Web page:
Learning about Salmon on the Alsea River

Looking down on small creek that feeds into the Alsea River. Photo by Ricardo Small.

By Irene Schoppy, outings leader and outings chair of the Marys Peak Group

On November 6, a group of 15 people from the Corvallis area enjoyed a November morning at Clemens Park in Benton County learning about salmon with Karen Hans, fish biologist for the Department of Fish and Wildlife.  Karen spent some time talking about the salmon life cycle, and describing how female salmon pick just the right spot in a river to lay their eggs.  The gravel in the stream bed needs to be just the right size, not too big and not too small.

We then hiked along the North Fork Trail, a short trail right along the Alsea River.  We were in search of salmon and our efforts paid off.  We saw a female salmon scouting out a spot along the river, but no males were in view at the time.  Karen explained the importance of streamside vegetation and the riparian corridor.

After watching the female salmon we continued on to a smaller side creek where we saw some rehabilitation work that was done a few years ago.  A large log was placed on the streamside and into the stream to help create a pool.  Downed wood in the streams and rivers are very helpful to the fish, even though it might not look clean and neat to us.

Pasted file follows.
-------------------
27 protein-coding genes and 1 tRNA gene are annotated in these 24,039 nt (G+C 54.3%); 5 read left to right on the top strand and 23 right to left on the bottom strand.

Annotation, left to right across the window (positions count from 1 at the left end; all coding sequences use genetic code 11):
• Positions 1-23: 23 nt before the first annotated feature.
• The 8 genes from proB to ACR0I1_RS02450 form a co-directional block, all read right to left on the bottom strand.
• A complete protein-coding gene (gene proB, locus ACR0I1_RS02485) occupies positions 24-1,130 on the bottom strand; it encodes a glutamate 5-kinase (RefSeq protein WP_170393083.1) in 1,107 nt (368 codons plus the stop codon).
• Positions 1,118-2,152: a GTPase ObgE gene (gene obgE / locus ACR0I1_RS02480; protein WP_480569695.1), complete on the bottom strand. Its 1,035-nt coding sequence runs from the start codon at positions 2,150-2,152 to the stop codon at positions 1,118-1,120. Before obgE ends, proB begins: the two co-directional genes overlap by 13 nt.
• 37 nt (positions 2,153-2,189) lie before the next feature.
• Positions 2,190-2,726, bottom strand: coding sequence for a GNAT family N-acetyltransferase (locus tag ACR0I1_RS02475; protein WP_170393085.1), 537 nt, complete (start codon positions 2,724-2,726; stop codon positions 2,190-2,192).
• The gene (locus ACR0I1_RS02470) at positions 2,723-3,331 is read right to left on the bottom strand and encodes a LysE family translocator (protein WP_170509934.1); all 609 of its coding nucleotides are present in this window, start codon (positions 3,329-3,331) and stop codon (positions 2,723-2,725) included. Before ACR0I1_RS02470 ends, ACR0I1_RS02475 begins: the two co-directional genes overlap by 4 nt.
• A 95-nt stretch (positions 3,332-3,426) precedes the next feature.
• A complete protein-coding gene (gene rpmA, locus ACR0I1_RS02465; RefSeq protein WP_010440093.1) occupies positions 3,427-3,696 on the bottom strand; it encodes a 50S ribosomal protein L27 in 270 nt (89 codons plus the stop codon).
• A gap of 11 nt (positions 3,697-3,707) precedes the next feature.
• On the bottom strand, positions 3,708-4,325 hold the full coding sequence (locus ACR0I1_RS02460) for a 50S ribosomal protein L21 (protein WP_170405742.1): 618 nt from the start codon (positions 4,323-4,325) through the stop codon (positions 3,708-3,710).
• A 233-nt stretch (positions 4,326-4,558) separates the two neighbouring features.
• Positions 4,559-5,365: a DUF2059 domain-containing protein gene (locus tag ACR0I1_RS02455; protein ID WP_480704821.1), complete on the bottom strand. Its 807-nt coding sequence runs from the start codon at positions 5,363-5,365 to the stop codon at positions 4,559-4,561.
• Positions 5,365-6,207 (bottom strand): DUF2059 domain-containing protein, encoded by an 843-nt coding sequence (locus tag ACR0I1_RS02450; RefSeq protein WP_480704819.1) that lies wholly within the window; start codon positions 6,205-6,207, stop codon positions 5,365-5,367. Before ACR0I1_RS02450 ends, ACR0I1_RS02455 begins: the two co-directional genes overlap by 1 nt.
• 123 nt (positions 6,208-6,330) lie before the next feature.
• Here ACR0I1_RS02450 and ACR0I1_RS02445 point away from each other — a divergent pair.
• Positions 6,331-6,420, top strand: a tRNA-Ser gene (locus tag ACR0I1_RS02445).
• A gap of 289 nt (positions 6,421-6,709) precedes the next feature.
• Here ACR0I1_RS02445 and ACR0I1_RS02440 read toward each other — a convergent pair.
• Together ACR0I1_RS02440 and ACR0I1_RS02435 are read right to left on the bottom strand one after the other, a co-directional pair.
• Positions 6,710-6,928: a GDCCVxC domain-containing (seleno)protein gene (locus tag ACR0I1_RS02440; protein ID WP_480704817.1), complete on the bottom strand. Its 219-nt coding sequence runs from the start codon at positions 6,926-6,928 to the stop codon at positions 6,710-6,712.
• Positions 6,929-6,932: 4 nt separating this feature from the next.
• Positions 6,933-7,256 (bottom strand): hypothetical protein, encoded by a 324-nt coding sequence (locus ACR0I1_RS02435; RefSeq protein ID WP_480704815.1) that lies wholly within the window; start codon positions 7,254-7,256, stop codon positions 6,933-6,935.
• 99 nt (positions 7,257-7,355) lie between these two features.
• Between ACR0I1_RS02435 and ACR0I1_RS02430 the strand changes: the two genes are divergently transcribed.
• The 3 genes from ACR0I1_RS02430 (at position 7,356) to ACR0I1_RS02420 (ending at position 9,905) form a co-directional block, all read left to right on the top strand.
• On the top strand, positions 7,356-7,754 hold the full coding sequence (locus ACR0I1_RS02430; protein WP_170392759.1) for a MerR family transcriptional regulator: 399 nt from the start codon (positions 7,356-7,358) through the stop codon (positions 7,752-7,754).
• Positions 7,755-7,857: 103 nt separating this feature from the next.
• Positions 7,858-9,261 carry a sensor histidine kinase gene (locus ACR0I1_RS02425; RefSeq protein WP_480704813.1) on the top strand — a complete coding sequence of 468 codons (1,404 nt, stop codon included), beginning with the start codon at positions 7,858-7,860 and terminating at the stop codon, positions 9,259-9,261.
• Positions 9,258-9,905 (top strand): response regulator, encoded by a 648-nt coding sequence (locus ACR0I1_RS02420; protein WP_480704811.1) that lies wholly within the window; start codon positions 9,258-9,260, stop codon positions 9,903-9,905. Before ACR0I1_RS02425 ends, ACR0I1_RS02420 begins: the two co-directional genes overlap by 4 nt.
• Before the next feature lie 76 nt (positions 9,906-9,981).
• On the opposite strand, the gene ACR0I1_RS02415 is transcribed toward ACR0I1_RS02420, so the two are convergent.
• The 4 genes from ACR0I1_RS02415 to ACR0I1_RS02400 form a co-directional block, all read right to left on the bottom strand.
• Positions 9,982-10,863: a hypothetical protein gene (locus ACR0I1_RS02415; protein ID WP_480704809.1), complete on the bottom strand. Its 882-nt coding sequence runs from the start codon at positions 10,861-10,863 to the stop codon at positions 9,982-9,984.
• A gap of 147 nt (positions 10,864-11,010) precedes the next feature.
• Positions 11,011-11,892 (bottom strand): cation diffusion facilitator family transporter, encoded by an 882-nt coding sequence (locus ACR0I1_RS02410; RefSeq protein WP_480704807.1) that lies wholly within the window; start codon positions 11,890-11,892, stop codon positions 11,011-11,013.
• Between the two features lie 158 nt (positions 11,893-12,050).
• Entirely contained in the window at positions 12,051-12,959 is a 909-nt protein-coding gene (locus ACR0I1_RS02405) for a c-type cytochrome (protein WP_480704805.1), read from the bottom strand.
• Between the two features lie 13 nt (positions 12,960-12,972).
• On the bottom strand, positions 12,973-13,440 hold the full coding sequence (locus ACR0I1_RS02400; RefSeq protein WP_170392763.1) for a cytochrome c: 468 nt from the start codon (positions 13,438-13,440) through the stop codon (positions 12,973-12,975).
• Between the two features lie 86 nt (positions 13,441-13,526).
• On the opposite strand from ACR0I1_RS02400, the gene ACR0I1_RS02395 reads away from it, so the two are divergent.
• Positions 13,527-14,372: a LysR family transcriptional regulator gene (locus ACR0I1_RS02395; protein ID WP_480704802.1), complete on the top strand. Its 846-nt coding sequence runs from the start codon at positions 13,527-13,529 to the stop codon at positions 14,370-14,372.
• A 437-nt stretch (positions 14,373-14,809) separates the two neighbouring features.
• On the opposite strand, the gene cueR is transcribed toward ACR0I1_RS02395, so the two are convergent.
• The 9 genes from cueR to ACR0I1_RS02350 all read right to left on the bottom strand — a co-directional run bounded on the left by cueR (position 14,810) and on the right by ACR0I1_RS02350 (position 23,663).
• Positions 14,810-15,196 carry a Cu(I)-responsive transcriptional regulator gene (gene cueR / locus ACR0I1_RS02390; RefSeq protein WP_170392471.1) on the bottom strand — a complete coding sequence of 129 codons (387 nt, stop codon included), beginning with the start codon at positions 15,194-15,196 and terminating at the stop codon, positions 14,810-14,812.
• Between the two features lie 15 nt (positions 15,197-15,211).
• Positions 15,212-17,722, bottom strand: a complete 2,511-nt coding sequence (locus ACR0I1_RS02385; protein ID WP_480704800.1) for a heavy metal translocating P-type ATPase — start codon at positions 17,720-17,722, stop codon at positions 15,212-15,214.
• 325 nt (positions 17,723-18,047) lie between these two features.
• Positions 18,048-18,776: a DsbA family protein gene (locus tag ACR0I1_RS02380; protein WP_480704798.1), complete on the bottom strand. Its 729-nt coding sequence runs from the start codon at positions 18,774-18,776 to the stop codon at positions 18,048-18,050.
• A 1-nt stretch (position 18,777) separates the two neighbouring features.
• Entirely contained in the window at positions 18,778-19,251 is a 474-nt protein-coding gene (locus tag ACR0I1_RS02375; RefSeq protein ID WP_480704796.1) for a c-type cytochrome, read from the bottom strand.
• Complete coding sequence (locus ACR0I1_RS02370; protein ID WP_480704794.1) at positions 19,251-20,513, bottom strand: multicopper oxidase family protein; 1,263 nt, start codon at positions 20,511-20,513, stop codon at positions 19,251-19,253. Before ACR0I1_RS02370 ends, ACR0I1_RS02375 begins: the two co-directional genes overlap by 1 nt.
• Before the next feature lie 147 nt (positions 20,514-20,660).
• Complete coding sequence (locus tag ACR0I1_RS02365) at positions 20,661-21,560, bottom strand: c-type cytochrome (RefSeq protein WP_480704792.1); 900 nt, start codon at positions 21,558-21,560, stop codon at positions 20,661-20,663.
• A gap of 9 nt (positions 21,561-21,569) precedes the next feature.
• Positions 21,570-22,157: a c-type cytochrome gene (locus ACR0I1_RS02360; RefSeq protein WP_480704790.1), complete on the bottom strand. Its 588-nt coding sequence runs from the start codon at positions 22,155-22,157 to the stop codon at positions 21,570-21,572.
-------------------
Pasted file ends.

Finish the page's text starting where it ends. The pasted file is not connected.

This event was so popular that there was a waiting list, and Karen was nice enough to go out with us again 2 weeks later, tailoring that outing more towards the younger generation. The Marys Peak Group of the Sierra Club has a diverse outings program, check out their calendar for upcoming outings: http://oregon.sierraclub.org/groups/marys_peak/events/

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